Henry Farr is - or, as it turns out, is not - the 'Wimbledon Poisoner' of Nigel Williams's title. He is a Pooterish solicitor, middling and muddling his way through life; the plot concerns his repeated farcical failure to murder his awful wife, bumping off (he thinks) other innocent people instead. Then, as the plot unravels and a real poisoner shows his hand, Henry discovers that his wife is not so awful after all. Two kinds of decision mark the outset and outcome of this sequence of events, in the course of which Henry moves from tentative dimness to self-possession. In the book's opening words, 'Henry Farr did not, precisely, decide to murder his wife. It was simply that he could think of no other way of prolonging her absence from him indefinitely.' But when the book closes, Henry faces this very prospect of indefinite togetherness with equanimity: 'He thought about Elinor, and why he was still with her and what it would be like in the weeks and months and years to come ... Killing her would have been a very stupid thing to have done. There was, he decided, as he turned over to address himself to sleep, quite a lot of mileage in her yet.'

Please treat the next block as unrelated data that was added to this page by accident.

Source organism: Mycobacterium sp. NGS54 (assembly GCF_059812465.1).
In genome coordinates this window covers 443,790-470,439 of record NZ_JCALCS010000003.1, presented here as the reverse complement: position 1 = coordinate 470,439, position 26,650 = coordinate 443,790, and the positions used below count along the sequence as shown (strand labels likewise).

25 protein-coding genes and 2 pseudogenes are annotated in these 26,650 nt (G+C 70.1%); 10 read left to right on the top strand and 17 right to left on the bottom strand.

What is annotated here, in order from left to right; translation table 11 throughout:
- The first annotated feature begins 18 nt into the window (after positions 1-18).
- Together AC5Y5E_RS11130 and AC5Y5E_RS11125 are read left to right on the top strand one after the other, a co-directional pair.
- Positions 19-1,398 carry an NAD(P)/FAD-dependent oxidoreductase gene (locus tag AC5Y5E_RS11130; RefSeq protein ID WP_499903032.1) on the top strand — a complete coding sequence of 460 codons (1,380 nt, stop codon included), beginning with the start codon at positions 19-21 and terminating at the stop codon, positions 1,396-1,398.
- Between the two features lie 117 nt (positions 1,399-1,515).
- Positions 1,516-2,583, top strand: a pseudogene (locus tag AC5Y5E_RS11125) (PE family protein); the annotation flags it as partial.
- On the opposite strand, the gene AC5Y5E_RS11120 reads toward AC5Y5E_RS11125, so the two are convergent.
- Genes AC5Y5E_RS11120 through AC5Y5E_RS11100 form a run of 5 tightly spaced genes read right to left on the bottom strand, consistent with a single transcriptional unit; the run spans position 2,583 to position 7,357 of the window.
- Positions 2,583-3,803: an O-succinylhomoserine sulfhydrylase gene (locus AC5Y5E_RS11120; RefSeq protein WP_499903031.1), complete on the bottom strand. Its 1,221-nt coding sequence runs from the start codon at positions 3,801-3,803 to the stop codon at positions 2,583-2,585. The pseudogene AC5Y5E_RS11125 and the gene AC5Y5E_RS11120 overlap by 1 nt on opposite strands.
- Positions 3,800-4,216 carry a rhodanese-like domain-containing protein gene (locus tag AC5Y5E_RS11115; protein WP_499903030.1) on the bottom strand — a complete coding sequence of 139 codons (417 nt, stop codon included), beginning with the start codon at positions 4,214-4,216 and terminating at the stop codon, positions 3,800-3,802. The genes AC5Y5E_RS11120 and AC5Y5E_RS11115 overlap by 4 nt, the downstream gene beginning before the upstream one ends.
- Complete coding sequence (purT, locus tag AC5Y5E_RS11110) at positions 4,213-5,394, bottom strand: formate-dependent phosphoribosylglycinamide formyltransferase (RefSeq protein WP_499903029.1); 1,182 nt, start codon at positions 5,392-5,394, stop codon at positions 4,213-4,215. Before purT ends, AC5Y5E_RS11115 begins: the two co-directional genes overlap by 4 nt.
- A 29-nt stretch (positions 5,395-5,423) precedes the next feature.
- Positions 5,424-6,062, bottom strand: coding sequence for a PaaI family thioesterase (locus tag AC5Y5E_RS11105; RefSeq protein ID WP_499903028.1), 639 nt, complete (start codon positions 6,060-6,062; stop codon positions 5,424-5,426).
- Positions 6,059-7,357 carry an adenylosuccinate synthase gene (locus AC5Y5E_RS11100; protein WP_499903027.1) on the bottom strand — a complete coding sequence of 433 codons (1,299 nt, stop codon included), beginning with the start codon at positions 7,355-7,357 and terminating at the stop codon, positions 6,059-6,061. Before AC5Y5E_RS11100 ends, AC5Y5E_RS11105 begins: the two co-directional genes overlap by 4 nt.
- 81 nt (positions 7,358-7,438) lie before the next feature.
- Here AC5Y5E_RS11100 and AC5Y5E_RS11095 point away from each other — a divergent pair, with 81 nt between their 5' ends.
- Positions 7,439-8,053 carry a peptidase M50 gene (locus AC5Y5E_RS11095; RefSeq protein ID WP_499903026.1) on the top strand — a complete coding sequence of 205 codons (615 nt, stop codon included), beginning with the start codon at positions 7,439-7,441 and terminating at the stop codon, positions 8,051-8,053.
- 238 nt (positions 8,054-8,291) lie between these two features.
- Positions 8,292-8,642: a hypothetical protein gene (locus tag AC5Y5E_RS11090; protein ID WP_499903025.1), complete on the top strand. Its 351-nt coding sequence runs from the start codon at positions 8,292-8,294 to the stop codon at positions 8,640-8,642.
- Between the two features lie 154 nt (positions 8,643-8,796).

LRB 8 March 1990 | PDF Download